This past month, the end level for crude oil prices was lower that what was expected from it. This is after the negative economic growth data from China disappointed the investors as well as the traders. However, this was only a part of the bigger picture in the global economic outlook as the worries in the debt woes enter the trading arena together with the comments coming from the oil minister of Saudi Arabia.
Alternatively, futures for light sweet crude in the New York Mercantile Exchange that are for delivery next month closed at the level of US$102.83 for every barrel, which is lower by 0.4% in the past week. Aside from that, it is also very evident that the oil prices significantly fell to US$100.67 for every barrel last April 10, which is the lowest level ever for the past two months already.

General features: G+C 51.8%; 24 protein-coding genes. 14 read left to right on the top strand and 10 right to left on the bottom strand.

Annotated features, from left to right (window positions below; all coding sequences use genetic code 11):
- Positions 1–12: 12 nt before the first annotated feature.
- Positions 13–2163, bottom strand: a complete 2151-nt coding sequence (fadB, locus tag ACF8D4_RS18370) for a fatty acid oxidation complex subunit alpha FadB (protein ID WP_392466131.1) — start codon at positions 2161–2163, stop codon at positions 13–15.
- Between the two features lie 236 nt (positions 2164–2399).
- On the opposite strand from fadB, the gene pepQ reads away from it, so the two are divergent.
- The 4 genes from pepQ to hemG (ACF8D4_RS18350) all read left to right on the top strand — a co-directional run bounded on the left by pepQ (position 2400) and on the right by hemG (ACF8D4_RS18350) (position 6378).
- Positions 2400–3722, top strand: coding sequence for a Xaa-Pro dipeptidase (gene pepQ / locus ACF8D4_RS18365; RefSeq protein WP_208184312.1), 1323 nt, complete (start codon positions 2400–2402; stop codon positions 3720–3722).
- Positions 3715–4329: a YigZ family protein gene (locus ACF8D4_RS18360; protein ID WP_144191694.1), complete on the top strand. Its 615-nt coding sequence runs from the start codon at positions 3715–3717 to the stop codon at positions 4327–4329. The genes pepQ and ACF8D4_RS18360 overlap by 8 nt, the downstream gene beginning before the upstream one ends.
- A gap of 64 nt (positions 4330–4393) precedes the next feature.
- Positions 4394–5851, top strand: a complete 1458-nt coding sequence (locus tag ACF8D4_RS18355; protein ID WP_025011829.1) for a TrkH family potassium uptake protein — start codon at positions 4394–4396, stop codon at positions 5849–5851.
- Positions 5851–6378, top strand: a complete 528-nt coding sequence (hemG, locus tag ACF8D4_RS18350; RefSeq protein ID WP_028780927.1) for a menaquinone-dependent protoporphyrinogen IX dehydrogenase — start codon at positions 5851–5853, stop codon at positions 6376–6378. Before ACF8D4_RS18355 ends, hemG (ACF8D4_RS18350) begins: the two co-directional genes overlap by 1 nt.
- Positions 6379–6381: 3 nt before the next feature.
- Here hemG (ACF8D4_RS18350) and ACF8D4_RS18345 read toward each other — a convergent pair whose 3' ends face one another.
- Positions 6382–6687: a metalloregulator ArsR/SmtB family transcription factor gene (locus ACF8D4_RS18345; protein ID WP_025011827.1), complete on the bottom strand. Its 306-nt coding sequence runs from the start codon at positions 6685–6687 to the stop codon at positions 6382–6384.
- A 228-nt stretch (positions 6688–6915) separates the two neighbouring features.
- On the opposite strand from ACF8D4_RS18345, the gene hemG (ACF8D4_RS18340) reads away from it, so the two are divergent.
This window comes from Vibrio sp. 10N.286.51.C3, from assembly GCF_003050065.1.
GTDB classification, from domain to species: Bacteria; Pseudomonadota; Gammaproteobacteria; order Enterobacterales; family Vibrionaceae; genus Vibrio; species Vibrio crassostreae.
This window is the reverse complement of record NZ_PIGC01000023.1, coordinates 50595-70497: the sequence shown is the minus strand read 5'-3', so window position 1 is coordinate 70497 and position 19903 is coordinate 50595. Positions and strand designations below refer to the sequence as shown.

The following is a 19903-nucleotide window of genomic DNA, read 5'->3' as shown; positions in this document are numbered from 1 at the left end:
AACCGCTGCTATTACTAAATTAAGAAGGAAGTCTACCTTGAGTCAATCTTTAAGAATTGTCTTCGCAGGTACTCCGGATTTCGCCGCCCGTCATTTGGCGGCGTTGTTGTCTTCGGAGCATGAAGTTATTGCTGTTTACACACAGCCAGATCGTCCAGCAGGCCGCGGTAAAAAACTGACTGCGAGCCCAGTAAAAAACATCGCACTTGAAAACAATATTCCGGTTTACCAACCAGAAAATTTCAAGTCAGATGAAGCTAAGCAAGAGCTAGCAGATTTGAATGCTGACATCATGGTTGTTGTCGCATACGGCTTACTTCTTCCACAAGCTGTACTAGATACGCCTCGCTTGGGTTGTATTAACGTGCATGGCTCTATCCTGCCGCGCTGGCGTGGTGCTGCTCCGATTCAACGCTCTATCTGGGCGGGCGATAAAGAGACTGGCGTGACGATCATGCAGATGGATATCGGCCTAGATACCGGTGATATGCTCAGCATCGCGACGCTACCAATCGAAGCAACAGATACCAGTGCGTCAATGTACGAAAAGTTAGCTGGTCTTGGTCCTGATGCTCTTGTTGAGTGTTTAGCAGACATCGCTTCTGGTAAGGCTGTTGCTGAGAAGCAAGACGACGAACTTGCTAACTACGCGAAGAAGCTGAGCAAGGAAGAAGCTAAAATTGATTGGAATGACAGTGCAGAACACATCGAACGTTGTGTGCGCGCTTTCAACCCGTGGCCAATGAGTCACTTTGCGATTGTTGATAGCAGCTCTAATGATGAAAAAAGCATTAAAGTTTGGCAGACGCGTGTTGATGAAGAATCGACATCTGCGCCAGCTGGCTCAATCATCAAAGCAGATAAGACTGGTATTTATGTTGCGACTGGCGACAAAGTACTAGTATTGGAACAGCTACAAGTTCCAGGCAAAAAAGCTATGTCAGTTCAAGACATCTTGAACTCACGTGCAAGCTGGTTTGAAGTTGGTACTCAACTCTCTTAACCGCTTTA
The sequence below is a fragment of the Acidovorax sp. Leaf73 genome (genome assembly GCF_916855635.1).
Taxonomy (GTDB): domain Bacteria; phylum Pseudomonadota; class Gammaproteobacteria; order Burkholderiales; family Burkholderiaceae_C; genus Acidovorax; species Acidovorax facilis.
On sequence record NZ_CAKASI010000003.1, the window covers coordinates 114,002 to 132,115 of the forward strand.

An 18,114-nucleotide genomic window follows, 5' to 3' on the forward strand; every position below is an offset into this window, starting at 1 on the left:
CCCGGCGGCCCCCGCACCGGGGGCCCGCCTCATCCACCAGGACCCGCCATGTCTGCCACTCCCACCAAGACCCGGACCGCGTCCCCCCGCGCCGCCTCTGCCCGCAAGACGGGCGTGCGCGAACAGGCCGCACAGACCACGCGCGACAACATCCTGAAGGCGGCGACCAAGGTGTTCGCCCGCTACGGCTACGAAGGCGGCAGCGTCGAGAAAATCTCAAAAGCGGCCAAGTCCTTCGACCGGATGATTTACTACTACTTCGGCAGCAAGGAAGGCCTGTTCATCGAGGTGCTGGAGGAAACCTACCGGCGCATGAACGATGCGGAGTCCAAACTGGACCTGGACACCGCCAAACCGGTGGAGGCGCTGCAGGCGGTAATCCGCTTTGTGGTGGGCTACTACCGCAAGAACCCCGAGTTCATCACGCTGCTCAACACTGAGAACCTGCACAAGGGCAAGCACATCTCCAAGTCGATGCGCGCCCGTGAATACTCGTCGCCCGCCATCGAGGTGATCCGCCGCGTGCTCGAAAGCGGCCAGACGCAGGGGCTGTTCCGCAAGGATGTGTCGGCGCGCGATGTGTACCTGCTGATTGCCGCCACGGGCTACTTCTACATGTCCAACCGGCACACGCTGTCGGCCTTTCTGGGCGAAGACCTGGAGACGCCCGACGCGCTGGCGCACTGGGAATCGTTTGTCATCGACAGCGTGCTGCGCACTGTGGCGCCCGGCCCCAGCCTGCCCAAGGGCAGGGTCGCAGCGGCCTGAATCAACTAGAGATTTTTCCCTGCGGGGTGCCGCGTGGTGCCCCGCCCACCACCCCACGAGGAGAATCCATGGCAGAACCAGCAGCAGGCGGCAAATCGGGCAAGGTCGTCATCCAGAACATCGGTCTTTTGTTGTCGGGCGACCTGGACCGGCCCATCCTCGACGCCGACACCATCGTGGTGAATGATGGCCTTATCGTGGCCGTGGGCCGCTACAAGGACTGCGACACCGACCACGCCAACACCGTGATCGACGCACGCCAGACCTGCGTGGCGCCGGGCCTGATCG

This trend is just a result of the negative data coming from the official economic authority of China regarding the country’s economic growth. It has been noticed that China grew the slowest in around three years already for the most recent quarter that passed. Specifically, the gross domestic products or GDP of China grew by only 8.1% in the first quarter of this year, which is behind the level that is expected or projects by the officials. The expected level is 8.3% since the growth in the final quarter that concluded the previous year was 8.9%.
Aside from that, it has also been reported early this week that China has posted an unexpected level of trade surplus in the final month of the first quarter. This was after the imports level of the country dropped significantly as the consumer price inflation skyrockets way higher than what is expected, which is 3.6% for the month of March. Of course, the economy of China has a big impact to the overall oil futures market since the country is the second biggest consumer of oil following the United States in the first place.
Further, whatever is happening in China being the second largest economy, not only in the oil markets, is impairing the global economic growth aside from the impacts from the debt crisis in the Euro Zone.